A family’s tragic history mirrors Ethiopia’s struggle for freedom
ADDIS ABABA — Before unemployed laborer Ayalew Wedajo voted in Monday’s Ethiopian election, he prayed for the soul of his eldest son Getinet, killed in a pro-democracy demonstration 16 years ago.
Prime Minister Abiy Ahmed has billed the poll as Ethiopia’s “first attempt at free and fair elections”.
Rigging and repression marred most previous votes – except in 2005, when the opposition swept the capital and won an unprecedented 147 out of 547 parliamentary seats.
But then a crackdown on protests over disputed results killed hundreds – including Getinet – and tens of thousands of people were arrested. Some opposition legislators boycotted parliament in protest.
“The blood that was spilled in the 2005 election, let that be enough. The children who died then, let them be enough,” Ayalew told Reuters as he prepared to vote.
Aged 60, Ayalew was born during the reign of Emperor Haile Selassie, last of a line of kings who traced their blood to the Biblical King Solomon. He remembers streets filled with soldiers and helicopters flying low during the military coup that ousted the emperor in 1974.
A brutal Marxist regime ruled until 1991, when Ayalew and his neighbors spilled out of their homes to welcome rebels – spearheaded by fighters from the northern Tigray region.
“We had a lot of hope,” he said. “We were wrong.”
Those fighters – the Tigray People’s Liberation Front – seized power and dominated a national coalition that ruled with an iron fist for nearly three decades. That was the government in power when Ayalew’s son was killed.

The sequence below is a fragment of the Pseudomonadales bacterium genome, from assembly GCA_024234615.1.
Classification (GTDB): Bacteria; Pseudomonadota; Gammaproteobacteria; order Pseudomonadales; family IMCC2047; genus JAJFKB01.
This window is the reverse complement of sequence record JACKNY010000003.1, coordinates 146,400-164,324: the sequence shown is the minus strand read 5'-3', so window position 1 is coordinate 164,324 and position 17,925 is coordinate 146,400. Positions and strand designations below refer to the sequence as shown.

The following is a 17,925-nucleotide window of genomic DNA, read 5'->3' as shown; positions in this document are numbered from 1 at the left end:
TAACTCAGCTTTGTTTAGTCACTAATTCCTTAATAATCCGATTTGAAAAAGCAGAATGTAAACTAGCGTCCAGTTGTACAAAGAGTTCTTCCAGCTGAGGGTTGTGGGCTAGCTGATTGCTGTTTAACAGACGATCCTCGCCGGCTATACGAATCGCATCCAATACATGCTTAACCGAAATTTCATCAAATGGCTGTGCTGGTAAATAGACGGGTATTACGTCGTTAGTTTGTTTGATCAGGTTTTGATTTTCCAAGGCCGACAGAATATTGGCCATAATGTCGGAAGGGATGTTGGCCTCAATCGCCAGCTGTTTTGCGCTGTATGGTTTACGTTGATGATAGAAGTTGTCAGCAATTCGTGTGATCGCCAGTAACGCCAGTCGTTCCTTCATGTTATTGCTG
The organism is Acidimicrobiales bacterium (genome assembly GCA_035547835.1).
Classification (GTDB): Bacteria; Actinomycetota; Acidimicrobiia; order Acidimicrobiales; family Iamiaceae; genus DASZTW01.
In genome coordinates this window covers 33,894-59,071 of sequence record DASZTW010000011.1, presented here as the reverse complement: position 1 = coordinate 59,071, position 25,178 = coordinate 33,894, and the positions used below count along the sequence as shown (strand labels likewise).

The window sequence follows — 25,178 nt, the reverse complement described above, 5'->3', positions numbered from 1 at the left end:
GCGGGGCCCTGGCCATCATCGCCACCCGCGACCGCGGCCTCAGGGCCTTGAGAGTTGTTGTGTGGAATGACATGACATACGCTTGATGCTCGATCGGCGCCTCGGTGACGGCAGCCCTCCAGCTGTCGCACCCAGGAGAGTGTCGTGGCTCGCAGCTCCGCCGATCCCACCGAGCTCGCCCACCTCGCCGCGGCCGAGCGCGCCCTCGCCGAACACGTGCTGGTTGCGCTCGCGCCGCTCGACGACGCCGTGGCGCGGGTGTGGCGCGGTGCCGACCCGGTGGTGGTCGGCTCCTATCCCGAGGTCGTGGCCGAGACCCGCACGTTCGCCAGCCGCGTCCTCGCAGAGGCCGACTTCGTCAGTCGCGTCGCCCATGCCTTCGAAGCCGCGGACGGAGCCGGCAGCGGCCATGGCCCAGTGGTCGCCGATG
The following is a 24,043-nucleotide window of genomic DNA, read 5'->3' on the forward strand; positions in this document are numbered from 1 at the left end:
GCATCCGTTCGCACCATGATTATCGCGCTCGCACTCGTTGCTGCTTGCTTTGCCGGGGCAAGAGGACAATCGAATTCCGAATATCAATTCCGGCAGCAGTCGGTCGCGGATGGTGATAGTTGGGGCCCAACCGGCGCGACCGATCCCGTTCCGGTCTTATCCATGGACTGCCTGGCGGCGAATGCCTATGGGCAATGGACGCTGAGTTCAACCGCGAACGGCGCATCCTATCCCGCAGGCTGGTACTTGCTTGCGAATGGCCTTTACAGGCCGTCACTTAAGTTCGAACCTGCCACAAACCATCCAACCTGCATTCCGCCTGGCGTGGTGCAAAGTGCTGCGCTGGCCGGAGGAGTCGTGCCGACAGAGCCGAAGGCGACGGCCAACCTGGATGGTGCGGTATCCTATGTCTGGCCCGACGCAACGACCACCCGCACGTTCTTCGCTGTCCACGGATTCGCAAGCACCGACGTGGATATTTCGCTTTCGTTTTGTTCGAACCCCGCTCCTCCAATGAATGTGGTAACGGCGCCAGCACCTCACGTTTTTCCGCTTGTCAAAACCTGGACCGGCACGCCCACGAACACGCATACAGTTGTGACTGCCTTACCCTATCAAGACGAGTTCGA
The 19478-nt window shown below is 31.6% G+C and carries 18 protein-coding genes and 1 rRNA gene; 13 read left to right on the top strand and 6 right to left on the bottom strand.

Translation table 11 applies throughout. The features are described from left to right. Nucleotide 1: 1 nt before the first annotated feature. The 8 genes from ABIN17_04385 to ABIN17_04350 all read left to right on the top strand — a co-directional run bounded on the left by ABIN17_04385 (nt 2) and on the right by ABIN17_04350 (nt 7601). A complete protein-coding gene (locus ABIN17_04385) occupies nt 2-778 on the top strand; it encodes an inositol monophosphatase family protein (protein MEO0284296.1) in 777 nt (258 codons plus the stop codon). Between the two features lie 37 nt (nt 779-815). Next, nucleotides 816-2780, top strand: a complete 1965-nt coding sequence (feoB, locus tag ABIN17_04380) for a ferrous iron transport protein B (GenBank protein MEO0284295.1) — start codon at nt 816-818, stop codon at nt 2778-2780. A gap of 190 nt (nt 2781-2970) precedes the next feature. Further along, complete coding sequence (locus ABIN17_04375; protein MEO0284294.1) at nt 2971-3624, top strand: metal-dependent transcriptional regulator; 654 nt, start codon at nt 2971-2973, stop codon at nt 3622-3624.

But years of increasingly bloody anti-government protests finally forced the prime minister to resign in 2018.
Appointed by the ruling coalition to succeed him, Abiy unbanned many political parties and gave some former political prisoners prominent positions in government. Tens of thousands of prisoners were released.
Some opposition parties say those freedoms are now being rolled back – something the government denies.
In parts of Ethiopia, the election has been delayed – by a war in Tigray and by ethnic violence elsewhere.
Opposition parties in the most populous province, Oromiya, allege intimidation by regional security forces and are boycotting the polls. Government officials did not return calls seeking comment about the allegations of intimidation.
Nevertheless, Ayalew hopes voting will help bring change.
“There are a lot of parties, and at least they are able to speak honestly. That’s new,” Ayalew said.
“The most important issue for me is democracy … after that, I’m sure the economy will grow. But first we need to be free.”
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